All the same logic could be applied to the bottle in figure I.6, an example with somewhat frosted, colourless glass; it might be as early as the Kangxi but is certainly eighteenth century in any case. Another colourless example, less dull but with obvious surface signs of having been excavated, is illustrated in figure I.6a. Similar Marakovic bottles in turquoise blue, pink, ruby red, white, two different translucent green colours resembling jasper, and dark olive green (figs. I.7-I.8-I.9-I.10- I.11) are also possibly from the Kangxi era, but they are more likely to date from later in the eighteenth century.

Many other faceted forms may also be from the earlier phase, including the rare variation on the standard form with an additional register of faceting between the main-side panels and the narrow sides illustrated in figure I.11a. Again, the lack of crizzling on amber-brown glass suggests the likelihood of a date later than the Kangxi, while the wide mouth and crisp faceting suggest an eighteenth-century bottle.

The recent treasure trove of bottles excavated from private tombs during the expansion of Beijing over the past half-century has provided us with a mass of fresh data to sift. These bottles are dominated by recognizably imperial types, indicating that they were bestowed upon worthy individuals as signs of imperial favour (or as containers for gifts of precious snuff that signified the same favour). When moving on to the great bureaucracy of the afterlife, one would not want to tote an anonymous compressed spherical bottle in a colour of no particular significance imperially when one could take along instead a faceted octagonal (occasionally decagonal, but the impression would remain unchanged) bottle that would immediately be recognized, regardless of its colour, as an imperial product.

The same prestige principle applied, probably, to other well-known imperial forms, like that of the bottle in figure I.12, which is unquestionably early, although perhaps more likely on a simple ‘actuarial’ basis to date from the Yongzheng or early Qianlong era than from the Kangxi (the earlier the bottle, the more vicissitudes it must weather). Figure I.13 shows a typical early double gourd made at the court. It is of a type that was rarely found before excavations began in Beijing. Colourless and other transparent examples are extant without crizzling, suggesting that this crisply made, confident, wide-mouthed shape, which was presumably developed during the Kangxi era, continued to be an option for snuff bottles as glass chemistry improved. This turquoise example probably dates from a little after the Kangxi reign.

The bottle in figure I.14 almost certainly does not date from the Kangxi era, but black is one of the colours that Wang Shizhen mentions in 1703. Such a bottle as this is probably mid Qing, but with so plain a glass bottle, which has most likely been re-polished occasionally during its lifetime (the last time probably quite recently), clues to dating are as opaque as the material. The fact is that the glassworks produced an enormous number of bottles every year, certainly into the early nineteenth century and to some extent to the end of the dynasty, bottles that were almost invariably undecorated (though they might be monochrome, speckled, striped, swirled, sandwiched, or made to imitate various other materials, including realgar glass) and, being undecorated, practically impossible to date with any confidence. The bottle in figure I.15 may be considered a token example of this massive range of bottles. Whether the wide mouth is a reflection of the standard for enamels during the Kangxi reign or a mid-Qing fashion statement, we have no way of knowing, but it is one of many bottles from this group that may date from as early as the Kangxi reign – as some of them must!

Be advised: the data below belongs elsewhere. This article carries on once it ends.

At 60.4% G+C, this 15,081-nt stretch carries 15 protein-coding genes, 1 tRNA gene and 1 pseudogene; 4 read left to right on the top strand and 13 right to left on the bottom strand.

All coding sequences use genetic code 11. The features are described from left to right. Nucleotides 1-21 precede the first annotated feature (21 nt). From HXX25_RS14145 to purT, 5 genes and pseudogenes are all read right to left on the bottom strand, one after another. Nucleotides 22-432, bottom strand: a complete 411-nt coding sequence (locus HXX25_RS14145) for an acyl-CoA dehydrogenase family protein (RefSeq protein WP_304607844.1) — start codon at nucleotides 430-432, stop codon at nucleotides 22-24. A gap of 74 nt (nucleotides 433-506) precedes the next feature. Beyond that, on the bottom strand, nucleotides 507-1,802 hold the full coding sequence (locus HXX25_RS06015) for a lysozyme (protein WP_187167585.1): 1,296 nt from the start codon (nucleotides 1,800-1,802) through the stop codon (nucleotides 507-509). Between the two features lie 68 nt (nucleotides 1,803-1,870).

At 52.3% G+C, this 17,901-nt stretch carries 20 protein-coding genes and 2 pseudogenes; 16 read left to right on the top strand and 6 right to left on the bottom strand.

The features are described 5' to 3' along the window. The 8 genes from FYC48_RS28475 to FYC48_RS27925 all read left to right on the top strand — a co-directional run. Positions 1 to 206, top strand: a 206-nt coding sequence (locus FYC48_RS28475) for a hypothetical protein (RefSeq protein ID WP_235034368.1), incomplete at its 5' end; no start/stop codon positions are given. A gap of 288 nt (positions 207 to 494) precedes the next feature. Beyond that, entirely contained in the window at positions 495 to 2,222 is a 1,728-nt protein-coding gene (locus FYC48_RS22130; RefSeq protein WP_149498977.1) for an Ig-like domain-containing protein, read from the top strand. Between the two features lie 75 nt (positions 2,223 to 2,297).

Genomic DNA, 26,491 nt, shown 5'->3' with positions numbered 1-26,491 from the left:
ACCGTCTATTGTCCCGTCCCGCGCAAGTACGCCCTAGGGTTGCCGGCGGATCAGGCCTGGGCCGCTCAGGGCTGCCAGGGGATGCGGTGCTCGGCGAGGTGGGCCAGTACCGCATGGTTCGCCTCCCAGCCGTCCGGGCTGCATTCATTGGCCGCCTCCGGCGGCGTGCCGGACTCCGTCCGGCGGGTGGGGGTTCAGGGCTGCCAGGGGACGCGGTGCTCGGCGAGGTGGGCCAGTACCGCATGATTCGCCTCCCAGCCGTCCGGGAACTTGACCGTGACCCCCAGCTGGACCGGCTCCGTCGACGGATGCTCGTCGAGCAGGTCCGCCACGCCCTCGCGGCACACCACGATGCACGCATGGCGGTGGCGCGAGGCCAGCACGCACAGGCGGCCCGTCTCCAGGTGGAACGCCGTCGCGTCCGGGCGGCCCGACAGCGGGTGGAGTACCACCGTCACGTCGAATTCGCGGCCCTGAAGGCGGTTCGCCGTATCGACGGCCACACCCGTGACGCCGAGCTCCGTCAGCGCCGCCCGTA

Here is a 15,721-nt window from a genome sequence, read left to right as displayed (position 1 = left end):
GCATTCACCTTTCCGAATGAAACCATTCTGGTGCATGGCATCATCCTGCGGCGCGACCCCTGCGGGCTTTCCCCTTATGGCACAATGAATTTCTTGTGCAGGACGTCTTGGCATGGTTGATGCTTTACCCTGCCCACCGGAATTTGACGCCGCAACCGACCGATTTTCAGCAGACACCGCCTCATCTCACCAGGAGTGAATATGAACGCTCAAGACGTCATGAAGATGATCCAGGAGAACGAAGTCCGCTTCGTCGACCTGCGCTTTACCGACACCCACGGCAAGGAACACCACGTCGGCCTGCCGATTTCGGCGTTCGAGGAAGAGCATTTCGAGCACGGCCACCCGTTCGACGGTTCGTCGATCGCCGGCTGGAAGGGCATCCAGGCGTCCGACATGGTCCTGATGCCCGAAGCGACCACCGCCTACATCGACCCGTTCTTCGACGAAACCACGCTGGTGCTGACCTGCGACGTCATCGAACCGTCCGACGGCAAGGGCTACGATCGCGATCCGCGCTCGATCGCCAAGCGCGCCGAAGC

Nino Marakovic has had a long-standing appreciation of cloisonné, so when he began to collect snuff bottles, this group provided a natural focus for him. He has formed one of the most significant groups of cloisonné bottles in the world.

Cloisonné wares were produced in one of the earlier imperial workshops; current scholarship has it predating the glassworks, which would not be surprising, since cloisonné was a traditional craft known to the Chinese since the early Ming dynasty. Although glass was produced in China centuries before that, a full glass technology including the capacity to blow relatively large pieces with metal blowpipes seems to have been introduced only late in 1696. The cloisonné workshop, on the other hand, was possibly in production as early as the 1680s. When we see references to enamelling in the 1690s, they must be to cloisonné; they can hardly be related to painted enamels on metal or glass, which were not introduced by missionaries until probably around 1700, give or take a few years.

Known Kangxi-marked cloisonné vessels from the palace workshops are notable for the absence of imported enamels. They seem to use the traditional palette exclusively (or at least predominantly). The wire-work is also distinctive in many cases, with carefully hand-wrought wires of varying thickness; later wares tend to be made with wires of the same thickness throughout. However, if the Kangxi workshops were in production for thirty or forty years, it is possible that there could have been an evolution in technique during those decades. Snuff bottles with more even wire-work and the inclusion of enamels from the imported palette, which became known as the famille rose palette in European publications, could still be from the Kangxi workshops, just from later in the era.